Shamanism and Racism

“Shamanism and racism”. Google that, and you’ll mainly get various pages referencing Shamanism, Racism and Hip-Hop Culture by James Perkinson (which, incidentally, is now on my wish list). There’s more when you do various searches for shamanism and cultural appropriation (without quotes). But it seems like most people don’t want to use the R-word.

And yet there is inherent racism in a lot of non-indigenous shamanic practices and trends. Not overt racism, but racism nonetheless. A few examples:

–White people traveling to far-off lands for the sole purpose of having shamanic “experiences” with “genuine tribal elders”. In many cases, these experiences are completely removed from the reality of their cultures of origin. This is especially pernicious in cases where participants are blind to the fact that members of that culture may be living in poverty, may be subjected to egregious human rights violations at the hands of governments and corporations, may experience daily racism (to include violence) from other residents who don’t go away when the seminar is over, and otherwise are not the mystical, quasi-Atlantean purveyors of super-secret wisdom.
–Core shamans claiming that core shamanism is culturally and racially neutral. There is no such thing as “culturally neutral”. Core shamanism was developed within a particular Western mindset, and its parameters and emphases reflect that. (I wrote more about this in this post a couple of years ago.)
–Shamans who turn a blind eye to the fact that most of the people who are able to afford their pricey weekend seminars and hundreds-of-dollars-per-hour consultations are white, middle class, and college-educated. What about everyone else, to include those who may not be able to afford health insurance but need healing, counseling, etc.? Alternative medical care may be one of the few options for the uninsured, but not if it’s consistently priced out of their range.
–Shamans who profit from the specific cultural teachings of indigenous people, but who give nothing back to those cultures, to include money made from shamanic consultations, workshops, etc. based on the teachings.*
–Shamans who ignore the fact that for the majority of the American population, the concept of going to a “shaman” is alien, offensive, crazy, or otherwise not viable. We do a great disservice to the people we could be serving when we stick within the narrow comfort zone of people who are enough like us to understand what we mean by shamanism. By assuming that, say, a Catholic Hispanic person who may see what we do as devil worship is just “unenlightened”, we refuse the possibility of meeting people where they’re coming from, which is a key component of fighting social injustices.
–Shamans who ignore the complaints of some indigenous people regarding cultural appropriation and plastic shamanism. Yes, it sucks being criticized, especially when it’s not constructive criticism, because we don’t like hearing what is being said. Yet ignoring the complaints because they don’t fit our preferences isn’t a viable solution. One of the most insidious manifestations of racism—and, indeed, social injustice–involves silencing minority voices.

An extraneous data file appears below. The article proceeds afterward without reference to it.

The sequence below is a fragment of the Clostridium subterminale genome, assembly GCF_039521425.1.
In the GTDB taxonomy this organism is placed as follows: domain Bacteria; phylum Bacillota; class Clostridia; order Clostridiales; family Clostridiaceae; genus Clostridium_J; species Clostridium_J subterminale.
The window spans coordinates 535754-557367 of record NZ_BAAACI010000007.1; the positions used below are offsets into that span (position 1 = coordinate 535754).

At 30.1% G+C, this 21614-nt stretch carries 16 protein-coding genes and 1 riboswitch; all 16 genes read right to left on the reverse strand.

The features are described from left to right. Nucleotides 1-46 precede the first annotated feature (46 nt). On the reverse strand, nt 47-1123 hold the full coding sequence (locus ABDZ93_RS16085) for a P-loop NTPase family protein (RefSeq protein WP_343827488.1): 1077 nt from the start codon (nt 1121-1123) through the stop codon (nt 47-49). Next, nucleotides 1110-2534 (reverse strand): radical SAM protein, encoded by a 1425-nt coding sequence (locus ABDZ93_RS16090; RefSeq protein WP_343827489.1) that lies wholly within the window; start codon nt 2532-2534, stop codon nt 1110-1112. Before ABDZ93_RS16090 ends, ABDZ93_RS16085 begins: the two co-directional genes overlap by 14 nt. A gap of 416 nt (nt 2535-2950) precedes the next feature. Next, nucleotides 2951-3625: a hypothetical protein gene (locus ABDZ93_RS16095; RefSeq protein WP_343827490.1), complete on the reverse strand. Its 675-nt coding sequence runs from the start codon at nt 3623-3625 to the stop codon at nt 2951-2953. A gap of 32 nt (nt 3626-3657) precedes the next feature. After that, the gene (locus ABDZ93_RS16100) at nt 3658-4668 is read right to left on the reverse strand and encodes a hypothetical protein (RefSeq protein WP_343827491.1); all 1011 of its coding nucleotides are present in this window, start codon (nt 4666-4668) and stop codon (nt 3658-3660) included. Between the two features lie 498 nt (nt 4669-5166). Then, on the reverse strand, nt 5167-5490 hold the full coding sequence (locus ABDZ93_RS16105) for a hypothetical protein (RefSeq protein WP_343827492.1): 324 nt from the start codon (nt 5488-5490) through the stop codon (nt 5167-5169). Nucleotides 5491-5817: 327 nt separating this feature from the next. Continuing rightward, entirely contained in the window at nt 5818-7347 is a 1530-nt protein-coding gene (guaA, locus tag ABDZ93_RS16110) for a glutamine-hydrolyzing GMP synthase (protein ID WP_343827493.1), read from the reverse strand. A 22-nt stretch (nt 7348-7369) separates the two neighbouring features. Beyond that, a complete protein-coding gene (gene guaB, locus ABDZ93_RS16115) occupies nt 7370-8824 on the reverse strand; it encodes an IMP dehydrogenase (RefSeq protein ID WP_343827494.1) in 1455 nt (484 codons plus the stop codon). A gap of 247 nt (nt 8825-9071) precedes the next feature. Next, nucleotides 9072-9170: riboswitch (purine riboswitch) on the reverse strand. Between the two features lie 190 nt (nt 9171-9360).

It’s obvious that these examples reflect other social justice issues beyond racism, but let’s stay focused for the purposes of this essay. Nobody wants to talk about racism because nobody wants to be a racist. Here in the 21st century, racists are “bad people”, and to be considered a racist is to invite guilt and shame. (Well, in most cases. You do have those who openly embrace their racism as a positive character trait—but that’s another problem entirely. And there are those who have exchanged their inwardly-directed guilt for more constructive, outwardly-focused responses. But I digress.)

In fact, modern non-indigenous shamanic practitioners have gotten pretty good at dodging the issue of racism entirely. Many of the arguments reflect justifications for racism in society at large. Here are just a few I’ve run across commonly.

–“You’re taking this too seriously; it doesn’t really matter.” But it does matter. To the people bothered by it, it’s very valid. (I could probably turn the starfish story on its head with a different interpretation of “it matters to this one”.) And yes, I’m notorious for meta-meta-meta-analysis of everything. But so was Joseph Campbell, and he came up with some awesome (if sometimes biased) concepts about mythology. If it ends up that I’m overthinking things, so be it. At least I took the time to examine it. And I don’t analyze so much that I don’t also practice; I just practice with that analysis in mind. Unlike many (though not all) academics who are exploring issues of cultural appropriation and shamanism/neopaganism/etc. I am immersed in what I’m exploring. So it is relevant to what I actually do.

–“It’s just some of the Indians [or other indigenous people] complaining/I know Indians [or other indigenous people] who don’t mind sharing.” That may be. But your friends and colleagues do not speak for their entire culture, never mind all indigenous cultures. There are reasons these people are complaining, and those reasons need to be explored, even if it isn’t comfortable to do so. Ignoring them doesn’t help the discussion. Shutting them down because they say things we aren’t comfortable with is also not constructive. If anything, as those who are privileged, we have additional responsibility to listen.